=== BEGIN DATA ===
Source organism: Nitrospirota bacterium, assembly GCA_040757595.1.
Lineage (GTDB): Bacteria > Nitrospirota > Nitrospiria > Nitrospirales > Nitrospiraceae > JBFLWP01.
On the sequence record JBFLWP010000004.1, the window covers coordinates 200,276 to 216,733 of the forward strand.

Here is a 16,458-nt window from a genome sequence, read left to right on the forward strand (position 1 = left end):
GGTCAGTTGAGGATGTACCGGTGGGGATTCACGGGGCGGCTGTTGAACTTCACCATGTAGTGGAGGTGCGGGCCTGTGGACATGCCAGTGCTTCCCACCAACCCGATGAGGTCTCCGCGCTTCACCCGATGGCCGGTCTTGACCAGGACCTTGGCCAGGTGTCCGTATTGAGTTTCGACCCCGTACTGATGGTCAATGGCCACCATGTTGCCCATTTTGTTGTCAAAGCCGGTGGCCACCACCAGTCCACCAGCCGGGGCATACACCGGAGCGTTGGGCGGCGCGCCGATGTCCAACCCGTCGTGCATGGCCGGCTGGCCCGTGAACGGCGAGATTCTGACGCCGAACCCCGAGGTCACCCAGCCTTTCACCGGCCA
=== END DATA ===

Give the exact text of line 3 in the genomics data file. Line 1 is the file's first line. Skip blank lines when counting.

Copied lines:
On the sequence record JBFLWP010000004.1, the window covers coordinates 200,276 to 216,733 of the forward strand.